• The directions for the order of the triangles are at the very end of the pattern. That’s a bit subtle and kind of easy to miss.  They are a bit idiosyncratic in that the written instructions tell you the order in which to knit the triangles, and it’s not always in numerical order.
  • But here’s the most important tip.  The  pattern (dated 11/30/2009) has errors. The instructions for the “T” isosceles triangles are wrong at rounds 4, 8, 11, 14, 18, 22, 26 and 30. Unfortunately after I tried a fix on my own (which sort of worked, but not as well as what the designer planned), I reached the designer at the email address on the pattern and received corrections. These are how the  instructions for the rounds listed above on the  four “T” triangles were supposed to read.  I was told it’s OK to tell my “friends” who may be knitting it. So, friends, this is the fix for the errors. I have to say that I haven’t tried it (because I am really sick of knitting little triangles) but it looks correct. And I clipped this stuff right out the designer’s email to be sure I wouldn’t be the one to introduce any new errors.

Rnd 4: k26, s1kp, k26, s1kp, s1kp, k46. (101 sts)

Rnd 8: p22, p2tog, p22, p2tog, p2tog, p39. (86 sts)

Rnd 11: k19, s1kp, k19, s1kp, s1kp, k34. (75 sts)

Rnd 14: p16, p2tog, p16, p2tog, p2tog, p29. (64 sts)

Rnd 18: k12, s1kp, k12, s1kp, s1kp, k22. (49 sts)

Rnd 22: p8, p2tog, p8, p2tog, p2tog, p15. (34 sts)

Rnd 26:k4, s1kp, k4, s1kp, s1kp, k8. (19 sts)

Rnd 30: p2tog, p2tog, p2tog, p1. (4 sts)

The error in the pattern is disconcerting, but the designer was very responsive to my inquiry. So that is a plus in my book.

This next photo is Vortex, edged with applied I-cord and after its Eucalan bath.  I dried it flat, but without blocking,  It relaxed some but I don’t think it was with much sacrifice to its signature deep grooves.


Knitted Alligator: 1968 to 2011

I first knit this pattern in 1968, for a yet-to-be-born baby whose son is now a Marine. I was about fourteen years old. I’ve probably knit it at least another ten times. For my son, who is twenty-five now, I turned him into a dragon. I picked up stitches along his spine and increased symmetrically until I had a nice full fin, which I tacked down at either end.  My son printed his name on the pattern, in ink, in a shaky pre-school scrawl. When I see his signature and this pattern, I smile for remembering.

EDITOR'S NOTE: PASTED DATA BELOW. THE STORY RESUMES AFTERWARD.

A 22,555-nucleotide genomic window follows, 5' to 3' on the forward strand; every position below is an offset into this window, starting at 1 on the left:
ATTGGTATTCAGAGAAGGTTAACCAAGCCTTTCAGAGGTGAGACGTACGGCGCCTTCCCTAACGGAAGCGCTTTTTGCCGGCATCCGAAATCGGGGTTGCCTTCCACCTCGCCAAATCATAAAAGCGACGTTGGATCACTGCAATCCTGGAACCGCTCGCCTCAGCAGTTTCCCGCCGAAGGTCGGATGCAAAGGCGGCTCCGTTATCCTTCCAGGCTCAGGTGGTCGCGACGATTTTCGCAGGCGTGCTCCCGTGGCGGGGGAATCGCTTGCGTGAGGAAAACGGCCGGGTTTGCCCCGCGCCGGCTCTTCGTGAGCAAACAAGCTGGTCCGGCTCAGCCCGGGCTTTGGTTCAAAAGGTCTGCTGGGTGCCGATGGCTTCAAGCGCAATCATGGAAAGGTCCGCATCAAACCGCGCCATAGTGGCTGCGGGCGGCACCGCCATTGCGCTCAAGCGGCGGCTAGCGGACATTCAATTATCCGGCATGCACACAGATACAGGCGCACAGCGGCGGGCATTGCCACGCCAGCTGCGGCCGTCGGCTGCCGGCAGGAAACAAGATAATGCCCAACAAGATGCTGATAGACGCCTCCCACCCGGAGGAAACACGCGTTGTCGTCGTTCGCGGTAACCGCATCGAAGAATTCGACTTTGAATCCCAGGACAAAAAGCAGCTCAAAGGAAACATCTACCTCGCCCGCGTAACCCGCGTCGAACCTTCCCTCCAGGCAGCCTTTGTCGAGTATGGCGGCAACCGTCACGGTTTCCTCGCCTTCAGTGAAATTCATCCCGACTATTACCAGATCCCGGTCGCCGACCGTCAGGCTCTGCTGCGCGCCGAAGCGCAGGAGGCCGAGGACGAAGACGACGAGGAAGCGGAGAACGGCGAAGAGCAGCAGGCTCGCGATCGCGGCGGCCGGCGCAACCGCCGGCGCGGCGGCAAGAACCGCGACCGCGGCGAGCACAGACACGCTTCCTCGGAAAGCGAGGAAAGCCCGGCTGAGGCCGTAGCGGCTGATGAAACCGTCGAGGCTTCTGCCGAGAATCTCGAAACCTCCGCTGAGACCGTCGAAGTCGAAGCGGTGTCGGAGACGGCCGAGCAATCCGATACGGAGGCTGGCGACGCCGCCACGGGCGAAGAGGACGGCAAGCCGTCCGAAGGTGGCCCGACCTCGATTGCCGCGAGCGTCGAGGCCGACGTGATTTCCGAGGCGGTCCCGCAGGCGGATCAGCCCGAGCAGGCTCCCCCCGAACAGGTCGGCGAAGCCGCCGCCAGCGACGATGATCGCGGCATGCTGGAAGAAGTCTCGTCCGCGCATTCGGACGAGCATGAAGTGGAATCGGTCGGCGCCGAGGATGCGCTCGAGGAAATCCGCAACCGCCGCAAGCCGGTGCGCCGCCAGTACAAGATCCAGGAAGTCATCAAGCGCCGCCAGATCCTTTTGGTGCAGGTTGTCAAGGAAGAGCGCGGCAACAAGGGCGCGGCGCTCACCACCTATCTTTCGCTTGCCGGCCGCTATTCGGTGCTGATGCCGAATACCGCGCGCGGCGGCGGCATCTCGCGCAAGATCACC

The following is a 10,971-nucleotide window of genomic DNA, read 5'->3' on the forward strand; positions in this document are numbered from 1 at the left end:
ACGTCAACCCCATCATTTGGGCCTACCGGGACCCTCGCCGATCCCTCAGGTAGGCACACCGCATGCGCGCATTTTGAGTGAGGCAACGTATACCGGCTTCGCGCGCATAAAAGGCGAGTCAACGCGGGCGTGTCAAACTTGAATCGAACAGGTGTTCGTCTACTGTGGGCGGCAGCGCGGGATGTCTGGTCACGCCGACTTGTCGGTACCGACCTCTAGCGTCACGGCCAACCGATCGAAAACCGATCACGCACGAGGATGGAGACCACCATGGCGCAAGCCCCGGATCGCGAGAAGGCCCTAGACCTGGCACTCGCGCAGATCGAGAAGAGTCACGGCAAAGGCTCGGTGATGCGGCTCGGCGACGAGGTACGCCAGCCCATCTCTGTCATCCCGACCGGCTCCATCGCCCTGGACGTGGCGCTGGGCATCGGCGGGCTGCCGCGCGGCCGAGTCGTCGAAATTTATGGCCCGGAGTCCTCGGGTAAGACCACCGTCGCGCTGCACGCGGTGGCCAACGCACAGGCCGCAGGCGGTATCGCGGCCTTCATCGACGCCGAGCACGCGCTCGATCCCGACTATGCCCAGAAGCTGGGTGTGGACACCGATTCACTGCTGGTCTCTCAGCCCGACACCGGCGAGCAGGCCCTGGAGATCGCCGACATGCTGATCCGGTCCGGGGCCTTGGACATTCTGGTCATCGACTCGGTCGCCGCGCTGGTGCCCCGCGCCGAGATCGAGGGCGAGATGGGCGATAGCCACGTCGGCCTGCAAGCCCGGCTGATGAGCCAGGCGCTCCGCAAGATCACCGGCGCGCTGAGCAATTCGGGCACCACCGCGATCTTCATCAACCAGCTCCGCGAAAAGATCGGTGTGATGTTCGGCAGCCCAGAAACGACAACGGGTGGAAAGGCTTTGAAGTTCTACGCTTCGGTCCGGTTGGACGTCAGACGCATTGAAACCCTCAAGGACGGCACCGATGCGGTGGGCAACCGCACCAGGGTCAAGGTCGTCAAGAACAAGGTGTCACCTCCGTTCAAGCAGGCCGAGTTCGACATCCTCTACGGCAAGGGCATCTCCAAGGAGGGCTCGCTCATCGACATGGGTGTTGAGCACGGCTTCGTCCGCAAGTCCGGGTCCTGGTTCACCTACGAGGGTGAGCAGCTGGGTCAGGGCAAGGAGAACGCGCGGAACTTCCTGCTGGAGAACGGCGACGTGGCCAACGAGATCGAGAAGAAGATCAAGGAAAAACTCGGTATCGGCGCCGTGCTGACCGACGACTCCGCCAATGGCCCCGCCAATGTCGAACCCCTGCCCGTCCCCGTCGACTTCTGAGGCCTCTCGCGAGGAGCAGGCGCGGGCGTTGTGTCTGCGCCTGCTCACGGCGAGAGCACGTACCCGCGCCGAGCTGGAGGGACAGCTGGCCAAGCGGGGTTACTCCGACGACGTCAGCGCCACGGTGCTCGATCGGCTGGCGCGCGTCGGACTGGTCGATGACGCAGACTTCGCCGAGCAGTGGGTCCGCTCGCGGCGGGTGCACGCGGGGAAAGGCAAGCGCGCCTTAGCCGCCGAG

This alligator has been gifted at birthdays and at holidays. He’s been auctioned off to support schools and The United Way. He’s easy. So cute. A most satisfying quick project, in three pieces, knit flat in worsted weight yarn.

I don’t know anywhere you can find the pattern except if you can get hold of a copy of McCall’s Summer Make It Ideas, Summer 1968. Check out the cover of the mag, in case you happen upon it at a garage sale. Not much else in the magazine is tempting, but this gator is a keeper.

The designer is not identified. But thanks so much, whoever you are (or were). I bet you also designed the frog in the same issue. The frog is cute too, but not in the same league as your alligator.

Back in the days of the old “Knitlist” I was determined to share this pattern with my list mates. I located whoever McCall’s successor company of the moment was and wrote to ask permission. Permission was denied. The reason given was that some day the company might want to release a book that included the pattern. Well, Publishing House, we’re still waiting for that book!